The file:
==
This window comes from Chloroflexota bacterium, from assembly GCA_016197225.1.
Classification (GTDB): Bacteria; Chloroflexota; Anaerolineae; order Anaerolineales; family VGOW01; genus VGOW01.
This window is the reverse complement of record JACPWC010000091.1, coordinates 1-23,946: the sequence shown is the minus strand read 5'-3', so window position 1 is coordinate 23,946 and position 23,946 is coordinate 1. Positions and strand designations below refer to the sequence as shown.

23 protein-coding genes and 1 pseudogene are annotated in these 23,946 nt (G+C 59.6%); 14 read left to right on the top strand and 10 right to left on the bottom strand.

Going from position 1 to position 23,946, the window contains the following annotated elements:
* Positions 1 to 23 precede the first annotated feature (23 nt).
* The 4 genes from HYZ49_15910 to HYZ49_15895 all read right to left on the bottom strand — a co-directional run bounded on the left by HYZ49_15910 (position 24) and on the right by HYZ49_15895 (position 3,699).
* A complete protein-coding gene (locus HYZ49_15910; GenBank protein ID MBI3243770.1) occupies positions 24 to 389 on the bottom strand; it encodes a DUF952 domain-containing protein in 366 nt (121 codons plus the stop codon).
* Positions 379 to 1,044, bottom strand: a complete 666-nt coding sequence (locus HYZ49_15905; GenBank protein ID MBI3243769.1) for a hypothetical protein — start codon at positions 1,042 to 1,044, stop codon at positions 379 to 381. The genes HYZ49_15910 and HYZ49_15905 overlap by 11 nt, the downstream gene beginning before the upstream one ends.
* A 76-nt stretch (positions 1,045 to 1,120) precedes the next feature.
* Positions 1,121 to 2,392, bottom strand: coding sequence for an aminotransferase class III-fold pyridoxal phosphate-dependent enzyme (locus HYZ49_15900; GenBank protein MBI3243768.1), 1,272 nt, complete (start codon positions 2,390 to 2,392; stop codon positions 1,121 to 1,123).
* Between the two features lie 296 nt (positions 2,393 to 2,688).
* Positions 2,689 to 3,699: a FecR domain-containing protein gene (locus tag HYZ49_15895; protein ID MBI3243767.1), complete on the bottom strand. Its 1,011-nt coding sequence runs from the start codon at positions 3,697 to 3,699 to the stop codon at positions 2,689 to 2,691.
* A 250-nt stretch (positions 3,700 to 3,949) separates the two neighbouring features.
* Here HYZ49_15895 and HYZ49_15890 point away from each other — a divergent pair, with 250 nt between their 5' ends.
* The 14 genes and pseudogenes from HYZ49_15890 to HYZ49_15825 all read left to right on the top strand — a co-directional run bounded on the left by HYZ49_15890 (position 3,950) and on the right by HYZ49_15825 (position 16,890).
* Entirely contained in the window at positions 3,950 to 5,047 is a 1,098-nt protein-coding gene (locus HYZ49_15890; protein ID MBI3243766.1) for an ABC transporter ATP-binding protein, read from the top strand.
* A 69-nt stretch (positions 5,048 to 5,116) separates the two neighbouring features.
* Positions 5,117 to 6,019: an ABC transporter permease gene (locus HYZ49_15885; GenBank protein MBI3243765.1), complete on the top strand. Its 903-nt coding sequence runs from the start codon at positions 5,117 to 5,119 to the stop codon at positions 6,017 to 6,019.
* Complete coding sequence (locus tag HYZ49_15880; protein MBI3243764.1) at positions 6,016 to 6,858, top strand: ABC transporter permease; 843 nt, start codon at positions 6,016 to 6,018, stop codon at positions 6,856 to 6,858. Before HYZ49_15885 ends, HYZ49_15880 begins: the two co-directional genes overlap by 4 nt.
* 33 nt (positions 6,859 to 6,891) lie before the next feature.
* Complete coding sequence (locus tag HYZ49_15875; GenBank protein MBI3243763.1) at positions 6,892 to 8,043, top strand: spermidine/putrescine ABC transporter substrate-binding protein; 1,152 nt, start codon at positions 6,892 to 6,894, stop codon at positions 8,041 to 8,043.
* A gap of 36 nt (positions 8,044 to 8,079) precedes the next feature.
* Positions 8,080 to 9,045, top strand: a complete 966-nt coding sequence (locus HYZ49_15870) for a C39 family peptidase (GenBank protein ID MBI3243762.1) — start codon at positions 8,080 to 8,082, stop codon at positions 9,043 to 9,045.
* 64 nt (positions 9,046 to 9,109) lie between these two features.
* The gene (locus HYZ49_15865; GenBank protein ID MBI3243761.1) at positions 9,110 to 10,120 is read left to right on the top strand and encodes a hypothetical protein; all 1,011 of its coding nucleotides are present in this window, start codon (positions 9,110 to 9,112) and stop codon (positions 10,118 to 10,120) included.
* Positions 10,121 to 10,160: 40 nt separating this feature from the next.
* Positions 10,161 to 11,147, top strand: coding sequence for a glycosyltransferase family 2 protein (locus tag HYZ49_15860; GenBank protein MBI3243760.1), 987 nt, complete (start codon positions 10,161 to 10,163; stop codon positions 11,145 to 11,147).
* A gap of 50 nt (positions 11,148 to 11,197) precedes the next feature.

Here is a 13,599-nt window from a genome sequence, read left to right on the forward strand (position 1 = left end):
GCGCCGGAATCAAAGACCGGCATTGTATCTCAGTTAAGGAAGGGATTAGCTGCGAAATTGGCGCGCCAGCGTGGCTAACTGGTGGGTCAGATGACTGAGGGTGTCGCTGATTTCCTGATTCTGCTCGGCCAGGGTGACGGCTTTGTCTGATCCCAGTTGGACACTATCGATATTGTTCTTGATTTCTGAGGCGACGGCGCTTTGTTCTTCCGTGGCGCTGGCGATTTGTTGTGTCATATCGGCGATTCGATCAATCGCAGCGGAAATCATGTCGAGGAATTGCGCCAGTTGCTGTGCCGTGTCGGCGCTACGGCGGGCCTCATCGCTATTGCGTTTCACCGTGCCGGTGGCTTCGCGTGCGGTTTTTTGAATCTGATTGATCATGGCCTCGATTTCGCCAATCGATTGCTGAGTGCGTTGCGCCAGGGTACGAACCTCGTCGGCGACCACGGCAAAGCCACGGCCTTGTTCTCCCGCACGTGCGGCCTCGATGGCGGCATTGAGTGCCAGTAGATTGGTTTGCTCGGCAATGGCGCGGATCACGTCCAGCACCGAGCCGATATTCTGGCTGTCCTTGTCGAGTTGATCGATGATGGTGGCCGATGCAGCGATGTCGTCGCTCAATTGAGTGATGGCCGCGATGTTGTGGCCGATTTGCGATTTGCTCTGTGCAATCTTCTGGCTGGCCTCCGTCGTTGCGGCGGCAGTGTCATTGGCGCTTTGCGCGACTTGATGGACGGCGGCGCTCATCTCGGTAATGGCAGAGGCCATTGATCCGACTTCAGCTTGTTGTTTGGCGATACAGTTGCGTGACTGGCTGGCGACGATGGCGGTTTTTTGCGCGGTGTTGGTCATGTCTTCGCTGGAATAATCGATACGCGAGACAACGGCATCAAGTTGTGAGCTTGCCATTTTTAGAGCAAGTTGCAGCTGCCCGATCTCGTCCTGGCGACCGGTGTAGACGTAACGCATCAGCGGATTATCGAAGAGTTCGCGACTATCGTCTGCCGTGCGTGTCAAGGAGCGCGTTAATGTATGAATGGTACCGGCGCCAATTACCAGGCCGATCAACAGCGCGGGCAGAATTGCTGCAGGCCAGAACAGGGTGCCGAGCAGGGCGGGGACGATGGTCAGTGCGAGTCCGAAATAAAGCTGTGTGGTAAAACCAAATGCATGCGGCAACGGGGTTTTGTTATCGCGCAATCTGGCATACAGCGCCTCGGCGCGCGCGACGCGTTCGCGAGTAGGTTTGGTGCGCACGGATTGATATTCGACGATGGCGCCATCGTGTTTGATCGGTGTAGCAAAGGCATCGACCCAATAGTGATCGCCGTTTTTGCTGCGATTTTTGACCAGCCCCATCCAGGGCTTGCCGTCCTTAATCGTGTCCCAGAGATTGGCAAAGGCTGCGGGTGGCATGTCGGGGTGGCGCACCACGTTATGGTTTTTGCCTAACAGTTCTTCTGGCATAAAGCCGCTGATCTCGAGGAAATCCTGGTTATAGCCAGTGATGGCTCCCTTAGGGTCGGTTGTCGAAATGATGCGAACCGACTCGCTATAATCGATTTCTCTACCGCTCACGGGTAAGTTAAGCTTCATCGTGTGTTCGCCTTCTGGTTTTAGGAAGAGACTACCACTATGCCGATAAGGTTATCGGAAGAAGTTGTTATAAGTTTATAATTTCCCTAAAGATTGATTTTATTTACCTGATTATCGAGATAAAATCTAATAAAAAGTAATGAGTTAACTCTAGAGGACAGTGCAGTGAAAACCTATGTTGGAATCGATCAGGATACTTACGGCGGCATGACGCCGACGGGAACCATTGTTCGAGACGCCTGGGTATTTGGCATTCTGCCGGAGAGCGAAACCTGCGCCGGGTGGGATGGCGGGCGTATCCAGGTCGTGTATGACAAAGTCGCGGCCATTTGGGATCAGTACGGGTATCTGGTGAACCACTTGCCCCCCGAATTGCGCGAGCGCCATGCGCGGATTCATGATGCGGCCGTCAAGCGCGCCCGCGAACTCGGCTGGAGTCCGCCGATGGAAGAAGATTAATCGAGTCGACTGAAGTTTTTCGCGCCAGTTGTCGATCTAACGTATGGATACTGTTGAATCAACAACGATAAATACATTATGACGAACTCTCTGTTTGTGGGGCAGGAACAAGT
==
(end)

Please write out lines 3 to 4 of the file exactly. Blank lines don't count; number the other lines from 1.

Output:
This window is the reverse complement of record JACPWC010000091.1, coordinates 1-23,946: the sequence shown is the minus strand read 5'-3', so window position 1 is coordinate 23,946 and position 23,946 is coordinate 1. Positions and strand designations below refer to the sequence as shown.

23 protein-coding genes and 1 pseudogene are annotated in these 23,946 nt (G+C 59.6%); 14 read left to right on the top strand and 10 right to left on the bottom strand.